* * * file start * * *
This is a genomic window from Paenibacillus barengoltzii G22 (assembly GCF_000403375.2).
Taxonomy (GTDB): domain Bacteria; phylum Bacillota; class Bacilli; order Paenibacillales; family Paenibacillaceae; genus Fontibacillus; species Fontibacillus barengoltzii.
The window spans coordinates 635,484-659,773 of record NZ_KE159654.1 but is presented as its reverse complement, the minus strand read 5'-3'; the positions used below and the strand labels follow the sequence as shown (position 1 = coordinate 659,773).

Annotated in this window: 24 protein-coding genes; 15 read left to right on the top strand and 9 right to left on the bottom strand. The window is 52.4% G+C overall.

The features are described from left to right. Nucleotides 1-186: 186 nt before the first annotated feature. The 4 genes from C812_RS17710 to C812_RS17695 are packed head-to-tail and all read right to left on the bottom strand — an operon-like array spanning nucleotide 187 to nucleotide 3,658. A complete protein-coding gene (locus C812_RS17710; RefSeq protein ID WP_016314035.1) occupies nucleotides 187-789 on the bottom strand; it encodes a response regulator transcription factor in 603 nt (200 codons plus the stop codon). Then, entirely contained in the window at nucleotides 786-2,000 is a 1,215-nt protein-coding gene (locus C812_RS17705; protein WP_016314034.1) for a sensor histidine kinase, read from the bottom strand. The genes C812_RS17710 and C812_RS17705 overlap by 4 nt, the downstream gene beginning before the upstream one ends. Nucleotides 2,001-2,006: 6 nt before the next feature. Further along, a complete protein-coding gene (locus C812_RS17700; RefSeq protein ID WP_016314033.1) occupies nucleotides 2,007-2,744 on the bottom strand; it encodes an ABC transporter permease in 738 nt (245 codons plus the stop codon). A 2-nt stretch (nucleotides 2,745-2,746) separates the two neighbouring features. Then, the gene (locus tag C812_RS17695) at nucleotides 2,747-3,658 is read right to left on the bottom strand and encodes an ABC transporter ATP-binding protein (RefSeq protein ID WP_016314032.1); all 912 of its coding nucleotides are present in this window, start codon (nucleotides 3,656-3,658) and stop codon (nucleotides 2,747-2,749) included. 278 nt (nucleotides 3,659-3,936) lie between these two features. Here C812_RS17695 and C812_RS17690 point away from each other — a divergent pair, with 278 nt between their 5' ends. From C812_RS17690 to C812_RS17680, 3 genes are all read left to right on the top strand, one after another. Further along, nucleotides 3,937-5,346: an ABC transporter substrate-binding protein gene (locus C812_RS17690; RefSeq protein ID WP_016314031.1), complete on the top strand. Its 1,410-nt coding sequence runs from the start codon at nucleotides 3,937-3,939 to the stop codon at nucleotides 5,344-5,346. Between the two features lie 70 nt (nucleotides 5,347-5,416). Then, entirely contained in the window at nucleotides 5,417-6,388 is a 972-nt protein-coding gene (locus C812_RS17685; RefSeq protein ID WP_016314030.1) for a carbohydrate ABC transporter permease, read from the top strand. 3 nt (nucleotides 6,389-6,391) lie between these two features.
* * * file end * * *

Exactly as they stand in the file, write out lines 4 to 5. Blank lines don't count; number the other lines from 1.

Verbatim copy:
Annotated in this window: 24 protein-coding genes; 15 read left to right on the top strand and 9 right to left on the bottom strand. The window is 52.4% G+C overall.

The features are described from left to right. Nucleotides 1-186: 186 nt before the first annotated feature. The 4 genes from C812_RS17710 to C812_RS17695 are packed head-to-tail and all read right to left on the bottom strand — an operon-like array spanning nucleotide 187 to nucleotide 3,658. A complete protein-coding gene (locus C812_RS17710; RefSeq protein ID WP_016314035.1) occupies nucleotides 187-789 on the bottom strand; it encodes a response regulator transcription factor in 603 nt (200 codons plus the stop codon). Then, entirely contained in the window at nucleotides 786-2,000 is a 1,215-nt protein-coding gene (locus C812_RS17705; protein WP_016314034.1) for a sensor histidine kinase, read from the bottom strand. The genes C812_RS17710 and C812_RS17705 overlap by 4 nt, the downstream gene beginning before the upstream one ends. Nucleotides 2,001-2,006: 6 nt before the next feature. Further along, a complete protein-coding gene (locus C812_RS17700; RefSeq protein ID WP_016314033.1) occupies nucleotides 2,007-2,744 on the bottom strand; it encodes an ABC transporter permease in 738 nt (245 codons plus the stop codon). A 2-nt stretch (nucleotides 2,745-2,746) separates the two neighbouring features. Then, the gene (locus tag C812_RS17695) at nucleotides 2,747-3,658 is read right to left on the bottom strand and encodes an ABC transporter ATP-binding protein (RefSeq protein ID WP_016314032.1); all 912 of its coding nucleotides are present in this window, start codon (nucleotides 3,656-3,658) and stop codon (nucleotides 2,747-2,749) included. 278 nt (nucleotides 3,659-3,936) lie between these two features. Here C812_RS17695 and C812_RS17690 point away from each other — a divergent pair, with 278 nt between their 5' ends. From C812_RS17690 to C812_RS17680, 3 genes are all read left to right on the top strand, one after another. Further along, nucleotides 3,937-5,346: an ABC transporter substrate-binding protein gene (locus C812_RS17690; RefSeq protein ID WP_016314031.1), complete on the top strand. Its 1,410-nt coding sequence runs from the start codon at nucleotides 3,937-3,939 to the stop codon at nucleotides 5,344-5,346. Between the two features lie 70 nt (nucleotides 5,347-5,416). Then, entirely contained in the window at nucleotides 5,417-6,388 is a 972-nt protein-coding gene (locus C812_RS17685; RefSeq protein ID WP_016314030.1) for a carbohydrate ABC transporter permease, read from the top strand. 3 nt (nucleotides 6,389-6,391) lie between these two features.